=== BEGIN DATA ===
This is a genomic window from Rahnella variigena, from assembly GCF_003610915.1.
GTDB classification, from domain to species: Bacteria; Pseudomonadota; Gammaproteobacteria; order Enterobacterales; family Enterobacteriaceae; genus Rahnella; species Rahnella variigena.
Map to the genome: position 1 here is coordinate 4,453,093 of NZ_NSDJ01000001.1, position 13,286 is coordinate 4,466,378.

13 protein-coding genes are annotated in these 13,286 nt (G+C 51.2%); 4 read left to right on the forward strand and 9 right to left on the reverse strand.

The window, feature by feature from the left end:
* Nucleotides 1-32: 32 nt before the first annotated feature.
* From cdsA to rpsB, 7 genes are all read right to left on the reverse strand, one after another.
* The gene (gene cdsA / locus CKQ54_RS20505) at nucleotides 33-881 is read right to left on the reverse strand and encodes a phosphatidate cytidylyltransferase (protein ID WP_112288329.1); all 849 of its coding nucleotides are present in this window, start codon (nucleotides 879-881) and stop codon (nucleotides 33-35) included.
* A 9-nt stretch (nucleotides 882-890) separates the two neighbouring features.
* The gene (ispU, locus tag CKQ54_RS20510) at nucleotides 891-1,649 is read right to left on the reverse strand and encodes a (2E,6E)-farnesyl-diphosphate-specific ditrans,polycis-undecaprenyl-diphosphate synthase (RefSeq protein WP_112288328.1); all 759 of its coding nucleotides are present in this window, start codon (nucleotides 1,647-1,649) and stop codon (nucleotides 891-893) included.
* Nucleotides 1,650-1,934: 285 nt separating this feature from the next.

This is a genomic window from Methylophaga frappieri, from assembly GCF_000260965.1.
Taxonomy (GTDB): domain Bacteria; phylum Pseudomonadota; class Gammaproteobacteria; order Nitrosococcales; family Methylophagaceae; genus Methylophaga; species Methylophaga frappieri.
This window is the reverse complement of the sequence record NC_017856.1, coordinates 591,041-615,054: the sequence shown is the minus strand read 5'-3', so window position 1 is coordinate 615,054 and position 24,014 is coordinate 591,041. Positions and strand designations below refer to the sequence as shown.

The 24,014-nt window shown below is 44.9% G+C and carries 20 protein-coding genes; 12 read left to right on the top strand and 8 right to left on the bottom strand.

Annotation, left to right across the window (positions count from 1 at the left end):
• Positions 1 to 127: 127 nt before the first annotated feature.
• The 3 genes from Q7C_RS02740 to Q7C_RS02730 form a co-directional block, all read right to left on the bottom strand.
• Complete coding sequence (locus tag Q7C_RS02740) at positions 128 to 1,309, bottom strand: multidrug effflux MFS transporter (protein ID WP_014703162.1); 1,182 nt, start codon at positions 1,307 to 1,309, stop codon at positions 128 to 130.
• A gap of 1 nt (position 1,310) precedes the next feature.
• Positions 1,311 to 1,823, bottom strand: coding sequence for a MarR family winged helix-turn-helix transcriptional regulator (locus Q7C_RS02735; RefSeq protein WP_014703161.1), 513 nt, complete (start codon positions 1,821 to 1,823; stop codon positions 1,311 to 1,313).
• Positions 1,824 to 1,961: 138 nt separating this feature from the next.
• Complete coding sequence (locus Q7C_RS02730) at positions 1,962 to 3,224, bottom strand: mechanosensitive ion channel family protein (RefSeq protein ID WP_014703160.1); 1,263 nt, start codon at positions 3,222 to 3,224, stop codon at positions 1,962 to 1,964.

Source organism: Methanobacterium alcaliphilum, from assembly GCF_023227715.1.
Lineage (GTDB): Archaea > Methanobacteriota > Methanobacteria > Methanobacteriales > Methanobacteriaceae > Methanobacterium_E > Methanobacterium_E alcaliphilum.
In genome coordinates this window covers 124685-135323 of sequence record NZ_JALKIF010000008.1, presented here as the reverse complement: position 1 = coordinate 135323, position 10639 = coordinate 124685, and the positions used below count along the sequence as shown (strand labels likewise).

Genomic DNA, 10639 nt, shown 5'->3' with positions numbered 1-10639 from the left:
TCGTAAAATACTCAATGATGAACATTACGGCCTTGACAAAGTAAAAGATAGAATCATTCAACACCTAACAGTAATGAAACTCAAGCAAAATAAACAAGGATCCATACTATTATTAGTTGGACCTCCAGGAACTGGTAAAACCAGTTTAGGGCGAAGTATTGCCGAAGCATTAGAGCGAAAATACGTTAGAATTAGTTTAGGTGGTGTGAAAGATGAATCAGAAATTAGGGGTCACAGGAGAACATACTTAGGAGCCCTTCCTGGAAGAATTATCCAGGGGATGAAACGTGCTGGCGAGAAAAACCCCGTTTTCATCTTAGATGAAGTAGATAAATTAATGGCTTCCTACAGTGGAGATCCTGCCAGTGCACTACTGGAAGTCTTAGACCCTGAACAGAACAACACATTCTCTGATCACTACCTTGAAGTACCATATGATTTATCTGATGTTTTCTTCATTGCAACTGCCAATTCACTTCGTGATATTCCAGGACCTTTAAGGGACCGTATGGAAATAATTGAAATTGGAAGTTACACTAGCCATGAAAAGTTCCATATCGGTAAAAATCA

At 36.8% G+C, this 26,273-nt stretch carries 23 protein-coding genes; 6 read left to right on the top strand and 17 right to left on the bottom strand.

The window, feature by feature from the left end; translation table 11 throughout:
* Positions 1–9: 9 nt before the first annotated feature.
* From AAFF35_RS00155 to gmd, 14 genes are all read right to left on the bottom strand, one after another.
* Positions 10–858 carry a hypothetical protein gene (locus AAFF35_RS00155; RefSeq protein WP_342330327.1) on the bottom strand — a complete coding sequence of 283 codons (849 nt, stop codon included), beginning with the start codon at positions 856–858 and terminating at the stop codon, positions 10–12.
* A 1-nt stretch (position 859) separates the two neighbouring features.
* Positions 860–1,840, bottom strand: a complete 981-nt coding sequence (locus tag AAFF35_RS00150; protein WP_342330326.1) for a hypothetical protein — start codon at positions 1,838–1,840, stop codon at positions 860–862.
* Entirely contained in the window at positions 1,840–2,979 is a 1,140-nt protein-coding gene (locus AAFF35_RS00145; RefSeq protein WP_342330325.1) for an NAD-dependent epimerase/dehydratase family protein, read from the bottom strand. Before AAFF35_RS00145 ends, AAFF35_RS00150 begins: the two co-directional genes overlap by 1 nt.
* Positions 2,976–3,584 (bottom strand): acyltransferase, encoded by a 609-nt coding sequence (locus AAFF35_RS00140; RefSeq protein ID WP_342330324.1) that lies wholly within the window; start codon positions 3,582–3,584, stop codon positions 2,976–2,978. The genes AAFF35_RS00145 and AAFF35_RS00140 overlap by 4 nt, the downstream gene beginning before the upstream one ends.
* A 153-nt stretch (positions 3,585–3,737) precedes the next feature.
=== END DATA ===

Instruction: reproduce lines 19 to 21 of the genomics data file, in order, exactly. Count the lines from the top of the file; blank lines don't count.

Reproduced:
• Complete coding sequence (locus tag Q7C_RS02740) at positions 128 to 1,309, bottom strand: multidrug effflux MFS transporter (protein ID WP_014703162.1); 1,182 nt, start codon at positions 1,307 to 1,309, stop codon at positions 128 to 130.
• A gap of 1 nt (position 1,310) precedes the next feature.
• Positions 1,311 to 1,823, bottom strand: coding sequence for a MarR family winged helix-turn-helix transcriptional regulator (locus Q7C_RS02735; RefSeq protein WP_014703161.1), 513 nt, complete (start codon positions 1,821 to 1,823; stop codon positions 1,311 to 1,313).